Asked about remarks by the head of the State Audit Office (ASZ) suggesting a reduction in the personal income tax rate from 15 percent to 9 percent could support the recovery, Gulyas said there was a “zero percent chance” of a single-digit PIT rate being introduced from next year.
Gulyas said the government is examining the Magyar Nemzeti Bank’s fifty-point crisis management package, and it agrees with parts of it; for example, family policy measures. Much depends on whether the country can afford such measures, adding that the minister of family affairs, Katalin Novak, is drawing up a comprehensive family protection package.
Referring to statements made by EU Commissioner Vera Jourova, he said these would not have any impact at all on Hungarian-Czech relations.
On the subject of the new EU climate targets, Gulyas said the government considered it “absurd” that some countries wanted the EU targets to be made stricter without complying with their own commitments in respect of national undertakings for 2030.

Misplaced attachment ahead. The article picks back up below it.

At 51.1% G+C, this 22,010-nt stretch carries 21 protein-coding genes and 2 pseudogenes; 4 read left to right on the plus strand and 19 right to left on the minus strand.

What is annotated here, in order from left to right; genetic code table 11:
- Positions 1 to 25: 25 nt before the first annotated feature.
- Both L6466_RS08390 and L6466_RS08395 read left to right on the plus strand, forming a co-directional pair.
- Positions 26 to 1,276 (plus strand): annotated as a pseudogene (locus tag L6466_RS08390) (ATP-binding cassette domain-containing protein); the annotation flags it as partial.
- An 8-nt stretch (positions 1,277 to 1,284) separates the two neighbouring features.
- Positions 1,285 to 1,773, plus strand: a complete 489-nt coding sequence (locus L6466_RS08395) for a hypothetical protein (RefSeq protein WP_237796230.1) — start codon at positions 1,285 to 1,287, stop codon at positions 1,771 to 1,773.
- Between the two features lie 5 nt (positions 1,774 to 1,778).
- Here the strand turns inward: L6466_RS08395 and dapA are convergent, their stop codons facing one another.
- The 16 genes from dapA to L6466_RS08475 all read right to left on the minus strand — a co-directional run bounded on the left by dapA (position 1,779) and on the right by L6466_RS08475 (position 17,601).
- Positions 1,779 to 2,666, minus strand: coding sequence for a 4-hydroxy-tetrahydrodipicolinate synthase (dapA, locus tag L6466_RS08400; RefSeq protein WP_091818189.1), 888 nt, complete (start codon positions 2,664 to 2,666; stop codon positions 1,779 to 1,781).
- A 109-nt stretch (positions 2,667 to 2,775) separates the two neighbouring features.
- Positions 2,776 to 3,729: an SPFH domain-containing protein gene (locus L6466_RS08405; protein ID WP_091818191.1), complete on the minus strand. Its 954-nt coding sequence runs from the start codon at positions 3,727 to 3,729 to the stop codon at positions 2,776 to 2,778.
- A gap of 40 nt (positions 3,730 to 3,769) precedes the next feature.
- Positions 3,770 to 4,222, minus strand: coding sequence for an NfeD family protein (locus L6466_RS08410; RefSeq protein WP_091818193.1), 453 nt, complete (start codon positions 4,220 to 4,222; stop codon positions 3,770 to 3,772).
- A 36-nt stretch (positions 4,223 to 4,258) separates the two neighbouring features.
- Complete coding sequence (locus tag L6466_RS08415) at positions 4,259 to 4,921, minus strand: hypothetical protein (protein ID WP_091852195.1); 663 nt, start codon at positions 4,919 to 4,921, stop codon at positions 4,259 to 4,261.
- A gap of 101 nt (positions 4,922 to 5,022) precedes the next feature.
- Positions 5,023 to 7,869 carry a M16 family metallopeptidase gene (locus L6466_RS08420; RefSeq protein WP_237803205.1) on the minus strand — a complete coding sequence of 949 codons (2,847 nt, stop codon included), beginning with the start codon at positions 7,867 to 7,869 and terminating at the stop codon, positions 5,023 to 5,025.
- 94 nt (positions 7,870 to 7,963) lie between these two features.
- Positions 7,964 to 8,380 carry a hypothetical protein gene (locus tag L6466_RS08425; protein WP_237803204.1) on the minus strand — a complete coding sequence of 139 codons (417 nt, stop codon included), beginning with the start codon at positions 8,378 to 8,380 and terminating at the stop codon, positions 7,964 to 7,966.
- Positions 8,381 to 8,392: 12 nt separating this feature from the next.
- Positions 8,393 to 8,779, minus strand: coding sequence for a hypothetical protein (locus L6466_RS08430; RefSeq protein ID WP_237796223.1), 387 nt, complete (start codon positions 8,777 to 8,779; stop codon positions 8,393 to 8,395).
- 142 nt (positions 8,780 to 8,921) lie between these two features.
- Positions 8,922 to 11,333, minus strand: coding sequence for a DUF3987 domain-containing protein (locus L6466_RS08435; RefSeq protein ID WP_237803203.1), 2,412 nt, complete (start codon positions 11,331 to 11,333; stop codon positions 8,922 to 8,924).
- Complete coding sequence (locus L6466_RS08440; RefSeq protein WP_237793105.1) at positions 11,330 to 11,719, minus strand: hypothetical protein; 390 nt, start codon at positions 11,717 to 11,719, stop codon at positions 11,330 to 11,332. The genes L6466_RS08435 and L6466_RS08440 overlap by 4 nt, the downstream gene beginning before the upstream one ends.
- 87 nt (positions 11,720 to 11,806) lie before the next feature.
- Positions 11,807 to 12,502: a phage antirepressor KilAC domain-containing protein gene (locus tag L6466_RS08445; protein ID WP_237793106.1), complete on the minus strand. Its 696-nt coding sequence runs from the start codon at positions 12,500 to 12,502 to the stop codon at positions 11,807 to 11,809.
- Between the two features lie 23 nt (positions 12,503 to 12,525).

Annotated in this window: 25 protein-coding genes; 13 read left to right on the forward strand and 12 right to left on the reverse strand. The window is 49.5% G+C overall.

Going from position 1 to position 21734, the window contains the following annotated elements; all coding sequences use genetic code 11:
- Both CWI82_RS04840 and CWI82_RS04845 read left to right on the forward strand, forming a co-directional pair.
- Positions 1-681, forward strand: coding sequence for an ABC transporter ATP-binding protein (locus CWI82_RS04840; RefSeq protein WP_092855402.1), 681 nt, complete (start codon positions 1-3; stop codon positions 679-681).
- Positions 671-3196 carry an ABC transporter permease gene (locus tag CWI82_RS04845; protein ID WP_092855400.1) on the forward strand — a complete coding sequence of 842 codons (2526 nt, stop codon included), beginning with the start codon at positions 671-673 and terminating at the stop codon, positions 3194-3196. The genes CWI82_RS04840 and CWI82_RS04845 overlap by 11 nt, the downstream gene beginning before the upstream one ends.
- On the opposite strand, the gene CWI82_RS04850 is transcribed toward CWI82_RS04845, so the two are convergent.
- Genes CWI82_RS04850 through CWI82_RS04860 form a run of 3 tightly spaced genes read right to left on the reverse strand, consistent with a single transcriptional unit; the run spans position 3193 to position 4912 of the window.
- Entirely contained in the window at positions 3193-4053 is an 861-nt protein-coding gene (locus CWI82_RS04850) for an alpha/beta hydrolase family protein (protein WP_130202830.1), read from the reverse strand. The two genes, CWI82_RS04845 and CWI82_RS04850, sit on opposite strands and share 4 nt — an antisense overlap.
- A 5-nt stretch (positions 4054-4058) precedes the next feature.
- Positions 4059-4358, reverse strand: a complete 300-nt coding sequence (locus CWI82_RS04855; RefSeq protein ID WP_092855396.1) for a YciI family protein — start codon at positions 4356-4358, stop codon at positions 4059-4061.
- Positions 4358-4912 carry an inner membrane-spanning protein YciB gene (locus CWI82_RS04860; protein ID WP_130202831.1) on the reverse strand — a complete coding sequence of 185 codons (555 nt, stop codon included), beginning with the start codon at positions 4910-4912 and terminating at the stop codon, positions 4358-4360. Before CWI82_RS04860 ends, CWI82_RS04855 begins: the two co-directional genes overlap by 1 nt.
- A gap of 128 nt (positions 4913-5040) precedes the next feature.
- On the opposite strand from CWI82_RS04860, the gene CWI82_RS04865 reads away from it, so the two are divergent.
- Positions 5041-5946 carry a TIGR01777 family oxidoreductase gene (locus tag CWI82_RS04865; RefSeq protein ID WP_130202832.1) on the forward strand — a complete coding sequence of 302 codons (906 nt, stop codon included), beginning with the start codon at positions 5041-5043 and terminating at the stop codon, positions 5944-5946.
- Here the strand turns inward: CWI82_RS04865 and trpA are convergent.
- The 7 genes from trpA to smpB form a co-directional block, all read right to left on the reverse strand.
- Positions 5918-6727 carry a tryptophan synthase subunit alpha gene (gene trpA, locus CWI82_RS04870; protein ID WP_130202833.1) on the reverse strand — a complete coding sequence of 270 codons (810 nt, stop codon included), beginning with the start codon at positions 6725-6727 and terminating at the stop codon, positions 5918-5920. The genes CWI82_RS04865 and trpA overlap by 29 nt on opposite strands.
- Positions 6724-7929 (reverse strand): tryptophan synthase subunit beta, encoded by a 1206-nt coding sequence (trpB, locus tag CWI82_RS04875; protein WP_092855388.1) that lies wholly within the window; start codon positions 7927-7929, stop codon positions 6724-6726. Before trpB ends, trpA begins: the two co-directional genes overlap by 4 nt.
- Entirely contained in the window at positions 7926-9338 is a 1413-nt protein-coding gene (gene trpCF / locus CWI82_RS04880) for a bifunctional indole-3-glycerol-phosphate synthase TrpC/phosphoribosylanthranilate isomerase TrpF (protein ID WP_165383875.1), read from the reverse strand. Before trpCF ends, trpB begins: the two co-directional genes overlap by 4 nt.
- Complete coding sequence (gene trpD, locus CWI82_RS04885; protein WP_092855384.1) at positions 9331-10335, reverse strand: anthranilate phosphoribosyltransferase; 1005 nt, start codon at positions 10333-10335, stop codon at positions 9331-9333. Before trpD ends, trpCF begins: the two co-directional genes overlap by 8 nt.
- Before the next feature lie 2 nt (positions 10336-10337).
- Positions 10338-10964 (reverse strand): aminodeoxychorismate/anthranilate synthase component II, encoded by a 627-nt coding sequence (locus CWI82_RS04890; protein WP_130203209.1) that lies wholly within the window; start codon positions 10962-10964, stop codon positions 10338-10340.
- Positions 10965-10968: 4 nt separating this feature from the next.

Meanwhile, in further comments on the coronavirus situation in Hungary, Gulyas said a positive change in people’s attitude to protection measures had been palpable in the past two weeks and if people carried on observing the rules, then the number of cases would stagnate, as would the number of coronavirus patients treated in the hospital.
He said that the health-care system currently has sufficient capacity to treat everyone without any changes being made to protocols. Non-urgent surgeries may be postponed if necessary and this may happen, if worst comes to the worst, in mid-October.
He said the field hospital for handling Covid patients in Kiskunhalas will open soon.